Drawing, Designs for Bowls, Vases, Candlesticks, and Teapots
These sketches on tracing paper by Ilonka Karasz illustrate different designs for silver-plated objects, including vases, candlesticks, creamers, and sugars, all described with conical/triangular forms and cross-bar bases.
Born in Budapest, Karasz trained at the Hungarian Royal Institute of Arts and Crafts. After emigrating to New York in 1913, she practiced as a graphic designer, creating cover designs for the New Yorker; advertisements for New York shops such as Bonwit Teller and Ovington’s; textile designs for Cheney Silks, Susquehanna Silk Mills, Belding Brothers, Standard Textiles, Mallinson & Co., Du Pont Rayon, and Schwarzenbach-Huber; and wallpaper designs for Katzenbach & Warren. In addition, she taught at the Modern Art School in New York and sold her work at the bookshop and gallery, The Sunrise Turn, which specialized in hand-dyed textiles and embroideries.
By the late 1920s, Karasz’s work was included in major design exhibitions. Her work was featured in the 1928 Macy’s International Exposition of Art in Industry, which traveled to 10 cities. She became part of an alliance of mostly European immigrant designers working in the modern style known as the American Union of Decorative Artists and Craftsmen (AUDAC) and exhibited in the two AUDAC exhibitions of 1930 and 1931 at the Brooklyn Museum. She also showed at the 1928 and 1929 American Designers Gallery exhibitions for which she served on the executive committee and designed the catalogue.
In the late 1920s and early 1930s, Karasz designed electroplated nickel silver coffee and tea services, vases, candlesticks, and bowls for Paye & Baker Manufacturing Co. in North Attleboro, Massachusetts. (Electroplating was less expensive than using sterling silver.) This sheet contains initial concept sketches that demonstrate Karasz’s exploration of early modern forms that had been previously examined in Europe—especially the metalwork of the Bauhaus designer Marianne Brandt. The sheet shows a family of decorative arts objects, all presumably inspired by Brandt’s silver- and bronze-plated Teapot M49 (1924) with attached semi-circular ebony handle and metal crossbar base. The museum has three Karasz electroplated silver objects produced by Paye & Baker represented in this drawing: a vase, a candlestick, and a bowl (1993-111-1/3). Cooper-Hewitt has been collecting Karasz’s work since the mid-1970s across all departments. This rare initial concept sheet is filled with innovative design ideas and truly shows the designer thinking on paper.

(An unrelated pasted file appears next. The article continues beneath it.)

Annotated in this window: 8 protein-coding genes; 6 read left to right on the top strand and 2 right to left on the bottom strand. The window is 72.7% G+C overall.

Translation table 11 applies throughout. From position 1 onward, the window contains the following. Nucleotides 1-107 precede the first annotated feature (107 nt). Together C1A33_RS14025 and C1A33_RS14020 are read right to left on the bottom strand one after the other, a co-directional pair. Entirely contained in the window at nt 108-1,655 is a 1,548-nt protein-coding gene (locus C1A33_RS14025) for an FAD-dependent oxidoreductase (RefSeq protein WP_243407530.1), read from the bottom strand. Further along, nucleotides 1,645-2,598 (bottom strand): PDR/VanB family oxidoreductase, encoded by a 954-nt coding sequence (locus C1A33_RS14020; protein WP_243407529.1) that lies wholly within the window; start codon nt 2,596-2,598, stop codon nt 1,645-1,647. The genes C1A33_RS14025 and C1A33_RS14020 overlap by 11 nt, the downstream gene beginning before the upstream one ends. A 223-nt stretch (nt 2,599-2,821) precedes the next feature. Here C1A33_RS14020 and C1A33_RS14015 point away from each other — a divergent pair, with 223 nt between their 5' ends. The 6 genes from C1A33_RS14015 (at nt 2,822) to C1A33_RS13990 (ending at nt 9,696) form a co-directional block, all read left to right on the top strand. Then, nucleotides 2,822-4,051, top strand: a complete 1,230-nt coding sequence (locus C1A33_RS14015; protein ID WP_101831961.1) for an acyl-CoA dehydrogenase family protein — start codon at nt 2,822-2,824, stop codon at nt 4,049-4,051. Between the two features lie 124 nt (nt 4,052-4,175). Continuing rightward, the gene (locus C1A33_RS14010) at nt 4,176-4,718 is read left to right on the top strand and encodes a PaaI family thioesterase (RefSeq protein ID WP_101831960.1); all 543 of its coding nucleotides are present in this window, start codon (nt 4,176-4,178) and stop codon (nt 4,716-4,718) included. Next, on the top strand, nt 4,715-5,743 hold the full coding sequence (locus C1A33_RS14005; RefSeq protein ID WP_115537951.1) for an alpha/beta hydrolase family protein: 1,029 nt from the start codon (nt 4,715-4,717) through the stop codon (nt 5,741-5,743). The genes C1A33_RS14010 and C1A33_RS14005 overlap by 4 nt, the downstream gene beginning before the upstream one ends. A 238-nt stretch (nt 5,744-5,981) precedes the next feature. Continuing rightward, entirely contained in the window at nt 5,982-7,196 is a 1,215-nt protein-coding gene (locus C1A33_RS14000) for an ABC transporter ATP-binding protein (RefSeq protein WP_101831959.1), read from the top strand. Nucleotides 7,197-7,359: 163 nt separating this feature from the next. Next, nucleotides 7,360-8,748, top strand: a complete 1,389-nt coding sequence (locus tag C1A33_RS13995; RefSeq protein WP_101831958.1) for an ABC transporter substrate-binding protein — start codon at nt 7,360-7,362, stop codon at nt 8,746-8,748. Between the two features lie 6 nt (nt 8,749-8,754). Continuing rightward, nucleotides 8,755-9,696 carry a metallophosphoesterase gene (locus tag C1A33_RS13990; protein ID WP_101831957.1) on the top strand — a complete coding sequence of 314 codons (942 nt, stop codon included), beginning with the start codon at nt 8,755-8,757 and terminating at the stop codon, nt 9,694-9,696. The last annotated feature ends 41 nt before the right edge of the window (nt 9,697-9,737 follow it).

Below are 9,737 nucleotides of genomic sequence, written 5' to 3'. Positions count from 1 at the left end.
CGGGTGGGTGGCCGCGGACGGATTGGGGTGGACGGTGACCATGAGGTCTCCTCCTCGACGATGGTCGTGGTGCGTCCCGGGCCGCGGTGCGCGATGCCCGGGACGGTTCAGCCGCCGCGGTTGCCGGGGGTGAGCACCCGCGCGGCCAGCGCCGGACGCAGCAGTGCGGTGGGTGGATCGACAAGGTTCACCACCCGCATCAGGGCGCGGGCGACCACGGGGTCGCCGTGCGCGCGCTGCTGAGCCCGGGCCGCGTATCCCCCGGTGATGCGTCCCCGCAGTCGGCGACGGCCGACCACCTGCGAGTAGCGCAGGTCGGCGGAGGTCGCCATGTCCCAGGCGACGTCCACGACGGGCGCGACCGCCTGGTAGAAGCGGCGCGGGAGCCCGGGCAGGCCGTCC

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Cite this object as
Drawing, Designs for Bowls, Vases, Candlesticks, and Teapots; USA; graphite on tracing paper; 2006-16-1
This object was previously on display as a part of the exhibitions Making Design and Looking Forward/ Looking Back: Recent Acquisitions in 20th- and 21st-Century Design.